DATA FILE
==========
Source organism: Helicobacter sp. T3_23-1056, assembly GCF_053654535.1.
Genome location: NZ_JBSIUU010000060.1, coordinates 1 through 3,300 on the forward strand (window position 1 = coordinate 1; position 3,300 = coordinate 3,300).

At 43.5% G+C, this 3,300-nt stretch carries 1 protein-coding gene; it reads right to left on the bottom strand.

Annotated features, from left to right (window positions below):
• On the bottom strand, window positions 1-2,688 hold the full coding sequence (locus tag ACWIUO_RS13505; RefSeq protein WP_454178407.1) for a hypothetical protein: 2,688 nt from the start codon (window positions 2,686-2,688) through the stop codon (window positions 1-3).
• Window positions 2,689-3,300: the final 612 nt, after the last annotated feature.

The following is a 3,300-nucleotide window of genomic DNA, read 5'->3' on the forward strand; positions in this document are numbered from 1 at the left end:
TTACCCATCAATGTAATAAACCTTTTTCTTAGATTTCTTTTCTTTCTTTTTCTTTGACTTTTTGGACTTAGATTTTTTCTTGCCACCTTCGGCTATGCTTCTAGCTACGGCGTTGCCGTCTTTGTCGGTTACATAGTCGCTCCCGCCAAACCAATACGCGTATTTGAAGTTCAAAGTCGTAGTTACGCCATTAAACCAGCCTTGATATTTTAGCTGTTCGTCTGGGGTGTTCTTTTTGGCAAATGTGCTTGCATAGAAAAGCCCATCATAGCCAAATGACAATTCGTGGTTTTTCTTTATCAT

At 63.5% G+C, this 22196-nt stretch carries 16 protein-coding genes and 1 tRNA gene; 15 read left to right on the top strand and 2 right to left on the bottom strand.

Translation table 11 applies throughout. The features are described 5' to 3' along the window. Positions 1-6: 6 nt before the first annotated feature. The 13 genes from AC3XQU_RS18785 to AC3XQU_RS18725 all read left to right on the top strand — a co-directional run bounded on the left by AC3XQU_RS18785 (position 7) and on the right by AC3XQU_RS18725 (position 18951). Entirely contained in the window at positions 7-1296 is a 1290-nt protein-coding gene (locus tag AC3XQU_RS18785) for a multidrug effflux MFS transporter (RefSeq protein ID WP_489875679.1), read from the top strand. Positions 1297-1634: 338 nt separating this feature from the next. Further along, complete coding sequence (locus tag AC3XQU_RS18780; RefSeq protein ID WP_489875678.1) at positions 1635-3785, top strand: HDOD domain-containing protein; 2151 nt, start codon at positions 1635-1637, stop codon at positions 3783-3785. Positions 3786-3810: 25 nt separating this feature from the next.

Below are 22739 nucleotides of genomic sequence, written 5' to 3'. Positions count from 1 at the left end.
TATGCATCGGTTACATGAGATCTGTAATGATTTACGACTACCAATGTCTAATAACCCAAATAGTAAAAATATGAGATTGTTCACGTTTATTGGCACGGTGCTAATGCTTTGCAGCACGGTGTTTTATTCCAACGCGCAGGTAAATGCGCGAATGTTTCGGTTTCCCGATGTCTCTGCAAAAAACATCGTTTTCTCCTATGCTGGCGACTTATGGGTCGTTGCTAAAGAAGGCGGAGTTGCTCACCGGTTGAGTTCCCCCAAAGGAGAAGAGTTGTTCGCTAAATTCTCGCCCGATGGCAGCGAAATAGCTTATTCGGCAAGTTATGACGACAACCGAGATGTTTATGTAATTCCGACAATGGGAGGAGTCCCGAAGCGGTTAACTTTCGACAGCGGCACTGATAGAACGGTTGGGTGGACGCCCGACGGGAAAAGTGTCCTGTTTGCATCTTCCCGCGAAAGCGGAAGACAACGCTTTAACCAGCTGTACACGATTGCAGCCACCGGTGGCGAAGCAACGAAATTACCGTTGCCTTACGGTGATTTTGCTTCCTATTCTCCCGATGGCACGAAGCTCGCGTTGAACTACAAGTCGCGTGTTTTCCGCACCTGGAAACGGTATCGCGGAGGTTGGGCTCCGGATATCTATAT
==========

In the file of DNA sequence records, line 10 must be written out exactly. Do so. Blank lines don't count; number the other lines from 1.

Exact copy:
Translation table 11 applies throughout. The features are described 5' to 3' along the window. Positions 1-6: 6 nt before the first annotated feature. The 13 genes from AC3XQU_RS18785 to AC3XQU_RS18725 all read left to right on the top strand — a co-directional run bounded on the left by AC3XQU_RS18785 (position 7) and on the right by AC3XQU_RS18725 (position 18951). Entirely contained in the window at positions 7-1296 is a 1290-nt protein-coding gene (locus tag AC3XQU_RS18785) for a multidrug effflux MFS transporter (RefSeq protein ID WP_489875679.1), read from the top strand. Positions 1297-1634: 338 nt separating this feature from the next. Further along, complete coding sequence (locus tag AC3XQU_RS18780; RefSeq protein ID WP_489875678.1) at positions 1635-3785, top strand: HDOD domain-containing protein; 2151 nt, start codon at positions 1635-1637, stop codon at positions 3783-3785. Positions 3786-3810: 25 nt separating this feature from the next.